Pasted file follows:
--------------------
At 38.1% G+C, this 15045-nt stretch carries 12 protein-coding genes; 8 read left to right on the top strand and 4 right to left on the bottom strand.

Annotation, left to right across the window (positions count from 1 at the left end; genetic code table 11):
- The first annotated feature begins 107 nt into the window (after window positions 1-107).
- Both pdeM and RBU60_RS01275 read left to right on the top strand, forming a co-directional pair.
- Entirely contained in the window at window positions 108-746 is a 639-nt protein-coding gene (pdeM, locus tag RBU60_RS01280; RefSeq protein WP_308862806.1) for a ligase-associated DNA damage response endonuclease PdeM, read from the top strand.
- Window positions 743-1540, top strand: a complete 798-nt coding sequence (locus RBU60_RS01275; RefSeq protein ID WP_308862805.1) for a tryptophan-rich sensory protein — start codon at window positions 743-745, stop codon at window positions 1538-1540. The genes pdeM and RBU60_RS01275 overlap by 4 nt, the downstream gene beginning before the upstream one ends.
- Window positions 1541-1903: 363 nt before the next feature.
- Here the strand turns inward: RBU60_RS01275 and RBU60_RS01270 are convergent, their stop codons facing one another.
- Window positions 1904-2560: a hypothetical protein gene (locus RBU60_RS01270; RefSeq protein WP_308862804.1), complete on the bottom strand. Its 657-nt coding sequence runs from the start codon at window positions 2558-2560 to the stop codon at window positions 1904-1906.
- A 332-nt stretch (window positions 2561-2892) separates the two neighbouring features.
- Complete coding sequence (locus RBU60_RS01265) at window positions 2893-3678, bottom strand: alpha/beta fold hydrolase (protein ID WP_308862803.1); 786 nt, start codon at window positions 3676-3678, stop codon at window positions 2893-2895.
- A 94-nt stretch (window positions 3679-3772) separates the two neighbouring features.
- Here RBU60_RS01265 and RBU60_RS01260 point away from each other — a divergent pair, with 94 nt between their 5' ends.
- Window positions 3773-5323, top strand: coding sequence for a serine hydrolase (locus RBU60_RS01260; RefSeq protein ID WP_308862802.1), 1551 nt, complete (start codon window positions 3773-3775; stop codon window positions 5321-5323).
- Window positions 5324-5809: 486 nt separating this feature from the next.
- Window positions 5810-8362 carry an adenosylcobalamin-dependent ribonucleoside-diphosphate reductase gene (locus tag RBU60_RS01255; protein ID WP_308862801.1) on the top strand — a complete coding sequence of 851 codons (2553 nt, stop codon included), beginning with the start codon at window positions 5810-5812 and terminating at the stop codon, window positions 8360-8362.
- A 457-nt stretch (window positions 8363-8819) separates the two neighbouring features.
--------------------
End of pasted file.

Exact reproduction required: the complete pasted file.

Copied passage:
At 38.1% G+C, this 15045-nt stretch carries 12 protein-coding genes; 8 read left to right on the top strand and 4 right to left on the bottom strand.

Annotation, left to right across the window (positions count from 1 at the left end; genetic code table 11):
- The first annotated feature begins 107 nt into the window (after window positions 1-107).
- Both pdeM and RBU60_RS01275 read left to right on the top strand, forming a co-directional pair.
- Entirely contained in the window at window positions 108-746 is a 639-nt protein-coding gene (pdeM, locus tag RBU60_RS01280; RefSeq protein WP_308862806.1) for a ligase-associated DNA damage response endonuclease PdeM, read from the top strand.
- Window positions 743-1540, top strand: a complete 798-nt coding sequence (locus RBU60_RS01275; RefSeq protein ID WP_308862805.1) for a tryptophan-rich sensory protein — start codon at window positions 743-745, stop codon at window positions 1538-1540. The genes pdeM and RBU60_RS01275 overlap by 4 nt, the downstream gene beginning before the upstream one ends.
- Window positions 1541-1903: 363 nt before the next feature.
- Here the strand turns inward: RBU60_RS01275 and RBU60_RS01270 are convergent, their stop codons facing one another.
- Window positions 1904-2560: a hypothetical protein gene (locus RBU60_RS01270; RefSeq protein WP_308862804.1), complete on the bottom strand. Its 657-nt coding sequence runs from the start codon at window positions 2558-2560 to the stop codon at window positions 1904-1906.
- A 332-nt stretch (window positions 2561-2892) separates the two neighbouring features.
- Complete coding sequence (locus RBU60_RS01265) at window positions 2893-3678, bottom strand: alpha/beta fold hydrolase (protein ID WP_308862803.1); 786 nt, start codon at window positions 3676-3678, stop codon at window positions 2893-2895.
- A 94-nt stretch (window positions 3679-3772) separates the two neighbouring features.
- Here RBU60_RS01265 and RBU60_RS01260 point away from each other — a divergent pair, with 94 nt between their 5' ends.
- Window positions 3773-5323, top strand: coding sequence for a serine hydrolase (locus RBU60_RS01260; RefSeq protein ID WP_308862802.1), 1551 nt, complete (start codon window positions 3773-3775; stop codon window positions 5321-5323).
- Window positions 5324-5809: 486 nt separating this feature from the next.
- Window positions 5810-8362 carry an adenosylcobalamin-dependent ribonucleoside-diphosphate reductase gene (locus tag RBU60_RS01255; protein ID WP_308862801.1) on the top strand — a complete coding sequence of 851 codons (2553 nt, stop codon included), beginning with the start codon at window positions 5810-5812 and terminating at the stop codon, window positions 8360-8362.
- A 457-nt stretch (window positions 8363-8819) separates the two neighbouring features.